Ready for assembly

The acid test though was the condition of the nib. Made of 14 carat gold, it had been preserved remarkably well and looked as good as new. When tested for the first time in over 90 years, the ink flowed smoothly and evenly on to the page.

First use for more than 90 years

Now fully restored, the 100+ year old Medina Onoto is regularly used by one of the Onoto Pen Company directors. What finer way to recognise and cherish the quality, resilience and longevity of Onoto pens?

If only it could speak, what an incredible tale this extraordinary pen would have to tell!

For More information on the story refer to the article on the Onoto website (https://onoto.com/story/sent-to-the-ocean/). 

Q. What are the major new initiatives, like the Spitfire P7350, being undertaken by Onoto pens?

We are always introducing new colours to our pens. Next year, we plan to launch some exciting new silver overlays and new pinstripe pens.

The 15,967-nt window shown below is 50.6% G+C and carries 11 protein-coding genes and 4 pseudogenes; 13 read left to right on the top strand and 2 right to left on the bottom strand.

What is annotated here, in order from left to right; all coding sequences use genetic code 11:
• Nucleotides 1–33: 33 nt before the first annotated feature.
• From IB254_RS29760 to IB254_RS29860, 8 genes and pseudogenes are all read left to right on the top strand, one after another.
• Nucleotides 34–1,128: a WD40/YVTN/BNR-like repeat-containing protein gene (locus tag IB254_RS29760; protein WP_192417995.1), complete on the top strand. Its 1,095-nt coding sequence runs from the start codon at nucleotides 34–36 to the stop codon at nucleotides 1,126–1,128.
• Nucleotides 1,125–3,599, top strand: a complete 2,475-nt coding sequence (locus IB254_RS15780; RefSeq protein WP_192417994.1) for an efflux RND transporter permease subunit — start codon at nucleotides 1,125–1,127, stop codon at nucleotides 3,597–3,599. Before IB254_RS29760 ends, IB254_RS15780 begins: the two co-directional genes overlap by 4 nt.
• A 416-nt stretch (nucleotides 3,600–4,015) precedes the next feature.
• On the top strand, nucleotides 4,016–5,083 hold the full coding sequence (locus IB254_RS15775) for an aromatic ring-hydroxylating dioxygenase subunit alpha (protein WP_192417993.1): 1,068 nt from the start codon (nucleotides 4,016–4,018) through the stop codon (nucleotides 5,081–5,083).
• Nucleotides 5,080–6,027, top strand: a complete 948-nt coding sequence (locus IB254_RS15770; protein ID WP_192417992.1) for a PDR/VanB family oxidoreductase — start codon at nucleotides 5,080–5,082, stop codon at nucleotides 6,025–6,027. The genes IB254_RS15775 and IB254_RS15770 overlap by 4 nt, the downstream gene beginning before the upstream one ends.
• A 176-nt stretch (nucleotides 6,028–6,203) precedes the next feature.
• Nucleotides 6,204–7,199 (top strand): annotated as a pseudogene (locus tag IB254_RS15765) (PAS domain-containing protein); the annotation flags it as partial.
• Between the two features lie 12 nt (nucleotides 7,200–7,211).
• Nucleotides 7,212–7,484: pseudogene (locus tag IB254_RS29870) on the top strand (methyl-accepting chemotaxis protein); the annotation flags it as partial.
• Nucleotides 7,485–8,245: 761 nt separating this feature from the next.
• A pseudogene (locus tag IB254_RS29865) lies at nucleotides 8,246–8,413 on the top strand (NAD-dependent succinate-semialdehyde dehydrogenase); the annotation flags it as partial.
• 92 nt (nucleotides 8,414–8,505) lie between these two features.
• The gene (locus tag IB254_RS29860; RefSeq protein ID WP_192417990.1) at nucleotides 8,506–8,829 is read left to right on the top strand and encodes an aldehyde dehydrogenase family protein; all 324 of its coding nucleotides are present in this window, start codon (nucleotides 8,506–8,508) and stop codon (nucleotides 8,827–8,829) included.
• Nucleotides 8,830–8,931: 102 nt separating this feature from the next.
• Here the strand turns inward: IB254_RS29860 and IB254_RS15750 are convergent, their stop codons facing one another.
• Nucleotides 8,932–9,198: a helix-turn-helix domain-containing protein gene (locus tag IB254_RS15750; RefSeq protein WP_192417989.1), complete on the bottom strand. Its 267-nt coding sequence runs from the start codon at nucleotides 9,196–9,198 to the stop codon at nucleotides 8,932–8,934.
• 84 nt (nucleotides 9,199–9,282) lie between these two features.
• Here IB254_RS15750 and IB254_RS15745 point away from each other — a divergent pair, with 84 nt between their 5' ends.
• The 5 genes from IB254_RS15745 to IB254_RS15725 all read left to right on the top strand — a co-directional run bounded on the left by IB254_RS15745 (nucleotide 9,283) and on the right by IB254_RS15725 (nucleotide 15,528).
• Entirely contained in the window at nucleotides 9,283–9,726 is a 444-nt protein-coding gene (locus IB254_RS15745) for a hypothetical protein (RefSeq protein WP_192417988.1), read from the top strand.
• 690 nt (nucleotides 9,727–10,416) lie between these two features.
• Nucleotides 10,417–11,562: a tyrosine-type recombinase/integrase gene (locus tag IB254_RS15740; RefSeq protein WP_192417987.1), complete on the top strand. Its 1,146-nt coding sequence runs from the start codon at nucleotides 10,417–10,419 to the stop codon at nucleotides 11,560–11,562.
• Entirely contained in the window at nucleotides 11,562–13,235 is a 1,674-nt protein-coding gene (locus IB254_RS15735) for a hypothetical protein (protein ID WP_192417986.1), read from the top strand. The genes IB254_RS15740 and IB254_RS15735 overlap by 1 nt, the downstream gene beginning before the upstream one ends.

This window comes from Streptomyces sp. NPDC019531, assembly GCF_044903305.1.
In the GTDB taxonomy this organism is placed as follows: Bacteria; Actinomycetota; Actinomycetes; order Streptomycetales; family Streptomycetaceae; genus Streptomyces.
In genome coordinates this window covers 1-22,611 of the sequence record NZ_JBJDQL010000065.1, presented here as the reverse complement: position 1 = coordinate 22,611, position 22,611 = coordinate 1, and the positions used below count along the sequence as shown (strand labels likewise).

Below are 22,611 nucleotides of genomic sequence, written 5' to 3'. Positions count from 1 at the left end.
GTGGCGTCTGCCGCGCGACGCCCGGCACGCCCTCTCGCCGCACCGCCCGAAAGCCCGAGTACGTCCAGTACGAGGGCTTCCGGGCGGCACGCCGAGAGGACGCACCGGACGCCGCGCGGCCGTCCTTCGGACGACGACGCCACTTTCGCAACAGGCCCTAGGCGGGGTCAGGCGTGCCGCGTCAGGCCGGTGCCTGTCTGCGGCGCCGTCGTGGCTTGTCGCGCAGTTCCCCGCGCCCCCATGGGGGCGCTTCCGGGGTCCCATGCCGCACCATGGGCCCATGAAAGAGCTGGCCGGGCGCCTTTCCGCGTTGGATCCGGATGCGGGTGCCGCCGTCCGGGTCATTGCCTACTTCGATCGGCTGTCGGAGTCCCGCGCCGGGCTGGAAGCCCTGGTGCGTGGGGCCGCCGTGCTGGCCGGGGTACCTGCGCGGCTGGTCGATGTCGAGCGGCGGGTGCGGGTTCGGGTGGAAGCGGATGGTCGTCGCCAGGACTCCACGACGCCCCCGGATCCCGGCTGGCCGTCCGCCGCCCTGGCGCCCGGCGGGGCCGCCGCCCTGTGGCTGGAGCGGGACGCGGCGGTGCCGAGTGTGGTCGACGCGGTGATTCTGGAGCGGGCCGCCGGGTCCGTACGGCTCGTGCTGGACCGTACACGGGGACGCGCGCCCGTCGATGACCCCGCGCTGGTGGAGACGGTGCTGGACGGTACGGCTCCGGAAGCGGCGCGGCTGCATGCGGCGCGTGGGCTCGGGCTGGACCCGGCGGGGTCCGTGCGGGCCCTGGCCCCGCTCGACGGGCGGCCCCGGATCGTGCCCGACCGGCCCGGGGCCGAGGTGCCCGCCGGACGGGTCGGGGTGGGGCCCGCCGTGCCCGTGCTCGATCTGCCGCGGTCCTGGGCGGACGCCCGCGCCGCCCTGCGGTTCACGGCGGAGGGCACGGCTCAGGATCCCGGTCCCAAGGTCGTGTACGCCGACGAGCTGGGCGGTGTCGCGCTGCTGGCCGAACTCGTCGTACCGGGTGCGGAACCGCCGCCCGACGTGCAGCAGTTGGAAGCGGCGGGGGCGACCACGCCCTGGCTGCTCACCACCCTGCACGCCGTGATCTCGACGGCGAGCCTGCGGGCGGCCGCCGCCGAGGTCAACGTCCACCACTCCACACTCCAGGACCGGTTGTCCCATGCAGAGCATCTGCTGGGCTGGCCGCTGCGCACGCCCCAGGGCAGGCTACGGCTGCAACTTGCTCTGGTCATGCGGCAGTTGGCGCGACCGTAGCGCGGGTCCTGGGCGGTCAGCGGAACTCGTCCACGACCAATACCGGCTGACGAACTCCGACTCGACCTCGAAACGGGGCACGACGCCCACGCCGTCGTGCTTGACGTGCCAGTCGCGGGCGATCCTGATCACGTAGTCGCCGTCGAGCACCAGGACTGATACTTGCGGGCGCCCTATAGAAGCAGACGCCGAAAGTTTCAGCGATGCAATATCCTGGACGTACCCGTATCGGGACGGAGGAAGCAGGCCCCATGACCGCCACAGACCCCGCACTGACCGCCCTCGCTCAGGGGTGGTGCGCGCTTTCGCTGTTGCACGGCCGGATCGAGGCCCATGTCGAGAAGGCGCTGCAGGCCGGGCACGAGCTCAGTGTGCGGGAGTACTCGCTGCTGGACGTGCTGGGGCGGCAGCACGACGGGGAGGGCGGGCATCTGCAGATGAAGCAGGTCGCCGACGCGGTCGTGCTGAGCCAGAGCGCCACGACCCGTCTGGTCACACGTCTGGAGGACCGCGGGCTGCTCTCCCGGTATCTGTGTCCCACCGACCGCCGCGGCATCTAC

Q. It is more than a hundred years since you began the journey of creating writing instruments of exemplary quality and have seen it all – the great wars, socio-economic upheavals, ball point aggression, digital domination (or is it damnation?) – how does the fountain pen industry look to you, from your vantage point? What does the future hold for the fountain pen in general and legacy pen brands like Onoto in particular?

We embrace the present and future with optimism, always seeking to produce quality writing instruments that will delight our custodians.

Q. Is the art of writing – not just calligraphy, but writing in general – slowly dying out? How can we stave off, what many are already considering to be the obvious?

There is always a market for quality fountain pens, and we aspire to encourage the continued use of fountain pens.

Q. What will be your message to our children, many of whom are still to hold a fountain pen in their hands? Why should they pick up the pen?

My pen connects directly to my soul, the essence of my being.Allowing me to fully express my feelings and emotions on paper. No digital system comes to close.

Q. Anything that you would like to communicate to our readers

The Chairman loves following Indian Cricket team. You currently have the world’s best batsman Virat Kohli. Onoto looks forward to heritage, re connection , with rich history of Onoto in India, we should work together to rekindle the relationship.